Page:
6. Mkhitaryan – With our style of play, he’s going to have to improve his physicality, standing strong instead of going down under a tackle or getting barged off the ball. I see him and Ozil forming a strong partnership with Aubameyang as the key to our success. Right now, our attacking options of Ramsey, Iwobi, Lacazette, Ozil, Mkhitaryan, and Aubameyang do not promise much when you have to imagine them going shoulder to shoulder against a resilient defense like West Brom or Stoke. I’d say the only player our current squad boasts of in terms of sheer brute force is Sead Kolasinac.
7. The contracts department – Wilshere and Ozil, our two best midfield magicians are both out of contract at the end of the season. Without them in the squad next season, I cannot imagine a Frontline of Welbeck, Lacazette and Aubameyang doing much. Arsenal really need to get Jack and Mesut to put pen to paper. If they do not sign, then only a big name signing like Lemar would keep Arsene at the club.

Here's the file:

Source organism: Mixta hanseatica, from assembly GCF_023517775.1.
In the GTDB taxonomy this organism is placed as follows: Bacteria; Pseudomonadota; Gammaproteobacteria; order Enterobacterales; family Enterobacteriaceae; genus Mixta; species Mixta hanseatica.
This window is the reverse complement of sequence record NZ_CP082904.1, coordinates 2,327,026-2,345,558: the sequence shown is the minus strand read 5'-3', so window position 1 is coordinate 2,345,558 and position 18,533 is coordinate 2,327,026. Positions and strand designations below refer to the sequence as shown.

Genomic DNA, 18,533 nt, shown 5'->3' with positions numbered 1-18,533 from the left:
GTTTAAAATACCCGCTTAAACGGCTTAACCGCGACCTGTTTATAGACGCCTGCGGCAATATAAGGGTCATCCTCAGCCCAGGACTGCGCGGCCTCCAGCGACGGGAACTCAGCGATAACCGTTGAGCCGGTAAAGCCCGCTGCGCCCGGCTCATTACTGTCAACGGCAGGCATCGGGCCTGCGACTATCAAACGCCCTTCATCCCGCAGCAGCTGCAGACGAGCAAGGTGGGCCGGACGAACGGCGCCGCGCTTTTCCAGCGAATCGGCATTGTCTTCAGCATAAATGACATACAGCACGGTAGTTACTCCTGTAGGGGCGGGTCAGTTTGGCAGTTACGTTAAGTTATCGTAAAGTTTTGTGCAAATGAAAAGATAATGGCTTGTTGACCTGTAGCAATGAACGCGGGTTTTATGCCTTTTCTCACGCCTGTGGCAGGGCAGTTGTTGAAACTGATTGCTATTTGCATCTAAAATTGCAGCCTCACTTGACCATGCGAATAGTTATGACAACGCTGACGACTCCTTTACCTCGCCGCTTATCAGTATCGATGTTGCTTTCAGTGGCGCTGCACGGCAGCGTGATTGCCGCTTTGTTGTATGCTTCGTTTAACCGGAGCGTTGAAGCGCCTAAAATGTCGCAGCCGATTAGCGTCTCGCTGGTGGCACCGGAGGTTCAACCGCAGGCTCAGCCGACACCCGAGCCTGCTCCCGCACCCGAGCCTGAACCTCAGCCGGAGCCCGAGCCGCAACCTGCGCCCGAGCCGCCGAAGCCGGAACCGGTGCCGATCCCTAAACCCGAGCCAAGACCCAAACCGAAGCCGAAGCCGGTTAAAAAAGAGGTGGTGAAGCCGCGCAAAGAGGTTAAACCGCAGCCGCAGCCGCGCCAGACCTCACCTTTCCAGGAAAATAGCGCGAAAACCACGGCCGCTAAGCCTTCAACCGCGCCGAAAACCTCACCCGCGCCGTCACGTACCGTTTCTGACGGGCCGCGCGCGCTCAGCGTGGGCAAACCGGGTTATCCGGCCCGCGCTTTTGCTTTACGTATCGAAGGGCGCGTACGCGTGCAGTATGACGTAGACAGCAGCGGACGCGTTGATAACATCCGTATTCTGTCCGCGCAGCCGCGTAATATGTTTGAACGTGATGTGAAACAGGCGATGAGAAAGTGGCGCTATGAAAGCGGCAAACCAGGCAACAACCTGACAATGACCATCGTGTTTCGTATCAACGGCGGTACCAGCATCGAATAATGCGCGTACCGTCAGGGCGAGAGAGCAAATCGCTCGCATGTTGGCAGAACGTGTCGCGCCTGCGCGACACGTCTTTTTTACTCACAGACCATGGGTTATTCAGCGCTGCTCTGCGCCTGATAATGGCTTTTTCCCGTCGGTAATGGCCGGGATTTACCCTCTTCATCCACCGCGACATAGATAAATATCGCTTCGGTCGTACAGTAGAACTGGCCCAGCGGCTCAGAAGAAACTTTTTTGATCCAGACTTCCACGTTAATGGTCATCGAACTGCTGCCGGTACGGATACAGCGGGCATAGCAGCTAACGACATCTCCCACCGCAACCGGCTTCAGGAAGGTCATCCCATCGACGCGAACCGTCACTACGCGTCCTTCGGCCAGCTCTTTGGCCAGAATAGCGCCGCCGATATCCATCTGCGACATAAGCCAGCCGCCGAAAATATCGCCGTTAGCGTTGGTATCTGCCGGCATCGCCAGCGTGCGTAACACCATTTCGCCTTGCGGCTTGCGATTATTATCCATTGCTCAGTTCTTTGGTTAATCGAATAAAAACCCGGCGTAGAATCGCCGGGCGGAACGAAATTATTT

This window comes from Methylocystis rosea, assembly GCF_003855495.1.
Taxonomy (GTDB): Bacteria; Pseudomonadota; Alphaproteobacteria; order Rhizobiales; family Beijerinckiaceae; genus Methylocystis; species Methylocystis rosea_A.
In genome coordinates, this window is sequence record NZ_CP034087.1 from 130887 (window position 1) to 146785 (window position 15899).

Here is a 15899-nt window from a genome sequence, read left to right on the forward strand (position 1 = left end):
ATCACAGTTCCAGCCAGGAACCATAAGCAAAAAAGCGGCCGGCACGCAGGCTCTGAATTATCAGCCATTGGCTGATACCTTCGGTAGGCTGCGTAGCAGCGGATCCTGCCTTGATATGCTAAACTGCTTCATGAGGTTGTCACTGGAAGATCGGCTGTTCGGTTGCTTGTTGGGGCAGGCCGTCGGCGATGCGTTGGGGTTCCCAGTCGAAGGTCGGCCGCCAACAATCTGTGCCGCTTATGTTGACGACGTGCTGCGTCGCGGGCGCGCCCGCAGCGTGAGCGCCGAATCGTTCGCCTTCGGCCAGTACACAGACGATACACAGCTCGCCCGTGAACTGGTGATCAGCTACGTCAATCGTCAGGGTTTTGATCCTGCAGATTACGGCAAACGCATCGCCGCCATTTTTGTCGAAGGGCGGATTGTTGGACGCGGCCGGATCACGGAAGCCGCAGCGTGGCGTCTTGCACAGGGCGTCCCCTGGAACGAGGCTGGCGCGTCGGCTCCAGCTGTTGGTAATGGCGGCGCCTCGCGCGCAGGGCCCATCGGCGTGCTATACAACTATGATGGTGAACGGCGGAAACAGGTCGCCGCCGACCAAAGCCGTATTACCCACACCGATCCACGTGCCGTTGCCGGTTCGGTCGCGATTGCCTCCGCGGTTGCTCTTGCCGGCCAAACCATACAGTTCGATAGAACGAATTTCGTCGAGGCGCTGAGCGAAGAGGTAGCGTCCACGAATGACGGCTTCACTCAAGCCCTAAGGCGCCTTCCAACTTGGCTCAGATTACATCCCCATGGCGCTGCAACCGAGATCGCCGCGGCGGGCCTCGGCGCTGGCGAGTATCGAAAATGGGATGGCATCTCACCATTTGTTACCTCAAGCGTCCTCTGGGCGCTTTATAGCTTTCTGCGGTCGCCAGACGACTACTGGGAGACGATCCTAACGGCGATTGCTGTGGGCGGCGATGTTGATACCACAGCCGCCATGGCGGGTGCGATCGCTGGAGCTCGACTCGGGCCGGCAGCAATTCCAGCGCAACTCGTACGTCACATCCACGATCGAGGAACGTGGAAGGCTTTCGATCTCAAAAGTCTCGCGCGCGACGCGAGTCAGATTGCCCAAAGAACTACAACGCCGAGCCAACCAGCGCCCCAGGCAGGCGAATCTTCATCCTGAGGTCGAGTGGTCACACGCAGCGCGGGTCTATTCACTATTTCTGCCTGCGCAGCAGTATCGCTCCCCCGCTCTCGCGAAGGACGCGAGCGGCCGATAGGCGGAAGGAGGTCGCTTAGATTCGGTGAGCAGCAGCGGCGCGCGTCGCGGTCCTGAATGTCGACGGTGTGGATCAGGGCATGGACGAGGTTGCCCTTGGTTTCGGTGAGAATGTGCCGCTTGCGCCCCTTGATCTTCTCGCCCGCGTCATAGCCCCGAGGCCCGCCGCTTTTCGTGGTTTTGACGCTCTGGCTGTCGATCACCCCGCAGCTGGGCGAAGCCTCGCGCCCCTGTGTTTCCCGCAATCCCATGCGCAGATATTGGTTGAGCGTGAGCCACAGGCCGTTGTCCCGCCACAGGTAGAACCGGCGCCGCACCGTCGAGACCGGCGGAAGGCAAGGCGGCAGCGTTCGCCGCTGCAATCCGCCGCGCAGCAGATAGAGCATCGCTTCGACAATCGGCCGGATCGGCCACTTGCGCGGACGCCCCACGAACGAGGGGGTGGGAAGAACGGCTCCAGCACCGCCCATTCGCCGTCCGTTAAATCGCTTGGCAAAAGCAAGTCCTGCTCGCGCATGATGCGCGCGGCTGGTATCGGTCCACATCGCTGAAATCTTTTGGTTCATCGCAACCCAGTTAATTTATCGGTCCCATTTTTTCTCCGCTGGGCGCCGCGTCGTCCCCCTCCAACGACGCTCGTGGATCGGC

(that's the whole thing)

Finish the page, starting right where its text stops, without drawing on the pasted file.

8. The fans – Auba and Mikhi are combined replacements for our best player. Alexis might not have replicated last season’s form, but he still controlled play and made a lot of things happen around him. His presence was intimidating for all defenders we played against. Aubameyang has to adapt to England, and Mikhi still has to prove he can play in England. In that light, Arsenal fans are pretty fickle when it comes to backing a player. It’s going to be down to us to support the new boys and give them the confidence to find form and goals if we have to make it into the top four.
All in all, as exciting as it is to have a prolific goalscorer finally wearing the no. 14 shirt after Henry, it’s also going to be an uphill task for everyone at the club to make things happen. I’m joyous and worried in equal measure.
Bamboo (finally mustered the courage to use Auba and Mikhi at point no. 8) Mumbai
More from Planet Sport: How Pierre-Emerick Aubameyang’s stats compare to Arsenal’s strikers (Planet Football)